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inspired interiors as unique as their owners

Bilyana Dimitrova

princeton architectural press new york


Contents

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Erik Sanko & Jessica Grindstaff’s Tribeca Apartment new york city

37

Grandma Prisbrey’s Bottle Village simi valley, california

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Mija Bankava’s SoHo Loft new york city

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Main Delay, Peter Rittmaster’s Summerhouse maine


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St. Elmo Village, Roderick Sykes & Jacqueline Alexander-Sykes’s Home los angeles

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Tami Lee’s Greenpoint Apartment brooklyn, new york

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Lenny Weiner’s Apartment, Peter Cooper Village new york city

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Fink Farm, Larry Fink & Martha Posner’s Home pennsylvania


Mija Bankava’s SoHo Loft

n ew y o r k c i ty

Mija Bankava is a painter who has lived in SoHo long enough to have witnessed the transformation of this New York City neighborhood from an artist’s mecca in the 1970s to the shopper’s mecca that it is today. The iron-clad warehouse building that houses her studio and home, along with those of other artists, is one of a vanishing breed. Her home is filled with her work, which doesn’t stop at her paintings but also includes all of the pieces of furniture that she has painted or reupholstered herself. Inside her light-filled loft, Bankava uses color and form to achieve balance and harmony, just as she does on her carefully composed canvases.

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Your home has an abundance of space. What does it feel like to live and paint in a space like this? ✷ Well, to me it doesn’t even feel like a lot of space. I have always needed a lot of room for expansion. Picasso loved to have multiple houses: he would fill up one space with his work, and then just close the door and move on to create the next space. If I could, I would do that. ✷ I feel that my house is a work in progress, and I wish there were more chances to expand. I constantly have new ideas, new sets of furniture, new compositions.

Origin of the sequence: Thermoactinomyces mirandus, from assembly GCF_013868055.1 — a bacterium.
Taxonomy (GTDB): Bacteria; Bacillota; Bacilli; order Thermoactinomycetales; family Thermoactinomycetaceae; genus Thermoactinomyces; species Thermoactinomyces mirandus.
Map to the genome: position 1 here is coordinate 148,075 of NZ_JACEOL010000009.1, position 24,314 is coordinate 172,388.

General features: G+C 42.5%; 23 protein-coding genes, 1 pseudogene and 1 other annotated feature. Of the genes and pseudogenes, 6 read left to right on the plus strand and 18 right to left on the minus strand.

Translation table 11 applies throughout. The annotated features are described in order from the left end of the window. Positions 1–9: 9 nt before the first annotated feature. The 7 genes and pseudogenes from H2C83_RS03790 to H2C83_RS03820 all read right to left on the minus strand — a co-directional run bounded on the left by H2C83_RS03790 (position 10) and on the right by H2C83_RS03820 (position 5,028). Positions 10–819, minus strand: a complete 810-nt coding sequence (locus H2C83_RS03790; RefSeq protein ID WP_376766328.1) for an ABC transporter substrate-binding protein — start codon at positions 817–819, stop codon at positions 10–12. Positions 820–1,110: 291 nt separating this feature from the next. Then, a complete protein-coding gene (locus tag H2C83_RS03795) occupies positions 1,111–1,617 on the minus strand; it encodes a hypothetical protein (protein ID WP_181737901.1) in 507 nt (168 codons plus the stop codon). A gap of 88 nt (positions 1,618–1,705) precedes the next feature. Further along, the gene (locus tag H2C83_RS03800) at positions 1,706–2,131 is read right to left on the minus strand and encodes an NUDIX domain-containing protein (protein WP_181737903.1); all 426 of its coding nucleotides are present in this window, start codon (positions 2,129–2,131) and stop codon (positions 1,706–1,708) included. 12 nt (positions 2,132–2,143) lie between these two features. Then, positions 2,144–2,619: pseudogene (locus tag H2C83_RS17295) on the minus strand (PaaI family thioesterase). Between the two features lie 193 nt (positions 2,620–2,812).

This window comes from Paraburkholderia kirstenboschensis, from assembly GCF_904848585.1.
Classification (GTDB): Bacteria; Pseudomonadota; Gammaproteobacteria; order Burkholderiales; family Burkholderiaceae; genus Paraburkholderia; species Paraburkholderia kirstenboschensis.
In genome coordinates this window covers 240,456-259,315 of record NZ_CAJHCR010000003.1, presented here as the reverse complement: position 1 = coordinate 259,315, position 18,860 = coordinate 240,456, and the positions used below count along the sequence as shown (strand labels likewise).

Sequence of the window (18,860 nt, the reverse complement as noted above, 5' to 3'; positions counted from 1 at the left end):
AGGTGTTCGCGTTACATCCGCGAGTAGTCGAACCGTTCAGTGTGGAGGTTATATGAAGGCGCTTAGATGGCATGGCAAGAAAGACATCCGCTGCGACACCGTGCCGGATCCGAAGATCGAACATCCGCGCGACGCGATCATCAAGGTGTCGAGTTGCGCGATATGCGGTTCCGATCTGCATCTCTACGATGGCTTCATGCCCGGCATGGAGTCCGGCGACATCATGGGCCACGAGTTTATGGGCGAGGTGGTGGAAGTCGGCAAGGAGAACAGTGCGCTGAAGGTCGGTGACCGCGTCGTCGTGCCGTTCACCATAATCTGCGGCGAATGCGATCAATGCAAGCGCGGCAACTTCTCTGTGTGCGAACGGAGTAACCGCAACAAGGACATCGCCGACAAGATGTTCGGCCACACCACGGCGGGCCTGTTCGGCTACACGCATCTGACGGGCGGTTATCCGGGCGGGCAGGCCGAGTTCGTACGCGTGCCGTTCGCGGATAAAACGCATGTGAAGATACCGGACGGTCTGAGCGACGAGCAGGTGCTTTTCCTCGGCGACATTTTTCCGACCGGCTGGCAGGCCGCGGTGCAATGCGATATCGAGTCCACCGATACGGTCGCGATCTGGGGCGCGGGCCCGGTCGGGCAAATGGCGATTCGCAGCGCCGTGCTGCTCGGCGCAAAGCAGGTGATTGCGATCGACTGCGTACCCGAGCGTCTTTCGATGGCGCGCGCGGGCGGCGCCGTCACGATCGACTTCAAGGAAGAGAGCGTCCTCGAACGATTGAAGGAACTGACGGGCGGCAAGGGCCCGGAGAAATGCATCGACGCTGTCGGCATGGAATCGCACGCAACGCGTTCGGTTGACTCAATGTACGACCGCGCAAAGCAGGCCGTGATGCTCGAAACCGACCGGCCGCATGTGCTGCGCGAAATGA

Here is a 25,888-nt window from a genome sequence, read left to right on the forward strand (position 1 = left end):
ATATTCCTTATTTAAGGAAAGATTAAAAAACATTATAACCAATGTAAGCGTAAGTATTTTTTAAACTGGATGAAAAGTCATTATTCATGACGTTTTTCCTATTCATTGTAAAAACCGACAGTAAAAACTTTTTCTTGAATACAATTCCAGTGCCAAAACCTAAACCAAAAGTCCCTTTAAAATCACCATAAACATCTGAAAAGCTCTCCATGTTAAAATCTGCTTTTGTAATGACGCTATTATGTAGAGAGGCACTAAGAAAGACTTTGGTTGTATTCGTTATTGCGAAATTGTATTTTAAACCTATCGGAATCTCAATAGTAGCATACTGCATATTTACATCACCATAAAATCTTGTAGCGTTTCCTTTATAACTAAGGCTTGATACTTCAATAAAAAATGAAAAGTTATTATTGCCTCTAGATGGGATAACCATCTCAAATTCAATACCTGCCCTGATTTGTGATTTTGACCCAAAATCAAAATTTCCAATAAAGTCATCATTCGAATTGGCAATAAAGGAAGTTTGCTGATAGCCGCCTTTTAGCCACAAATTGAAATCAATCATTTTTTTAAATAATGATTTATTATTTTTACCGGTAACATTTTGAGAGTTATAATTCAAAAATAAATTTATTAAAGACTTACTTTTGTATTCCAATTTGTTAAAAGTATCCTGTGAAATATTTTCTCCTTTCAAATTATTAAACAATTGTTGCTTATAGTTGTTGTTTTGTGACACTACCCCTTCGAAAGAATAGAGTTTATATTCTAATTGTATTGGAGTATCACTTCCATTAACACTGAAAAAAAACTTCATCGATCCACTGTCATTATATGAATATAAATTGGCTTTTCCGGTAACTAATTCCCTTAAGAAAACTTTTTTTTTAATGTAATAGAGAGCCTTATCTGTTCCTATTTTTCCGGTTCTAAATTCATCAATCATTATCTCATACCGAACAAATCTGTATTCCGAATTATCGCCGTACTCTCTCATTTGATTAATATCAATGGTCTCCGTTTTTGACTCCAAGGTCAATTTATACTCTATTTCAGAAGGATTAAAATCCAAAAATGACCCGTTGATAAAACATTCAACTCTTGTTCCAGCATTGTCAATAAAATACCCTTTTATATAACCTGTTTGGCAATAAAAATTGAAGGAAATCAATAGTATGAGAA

All this sunlight must make the plants very happy. ✷ I don’t know if my plants are happy; I hope so. Plants are an integral part of my surroundings, but to me they are more about shapes and forms. I really don’t like normal looking plants. They have to have character. They have to take on some bizarre form. I like having special pots and


pedestals for them. To me, they’re visual elements. ✷ And I think light is very important, too: how it changes the colors. I used to watch the sun a lot. I think it’s precious.

What influences your color palette? ✷ My color choices come from instinct, from things that I’m drawn to. I tend to wear black most of the time, but when it comes to things around me, I like a lot of color. ✷ You have to feel what is right with color: what balances out other things, how one shape looks against another shape. It’s all in the same realm as painting. You have to have areas that are quiet against very busy ones. Working with pattern, especially, you have to have a sense for color, because it can all become so overwhelming.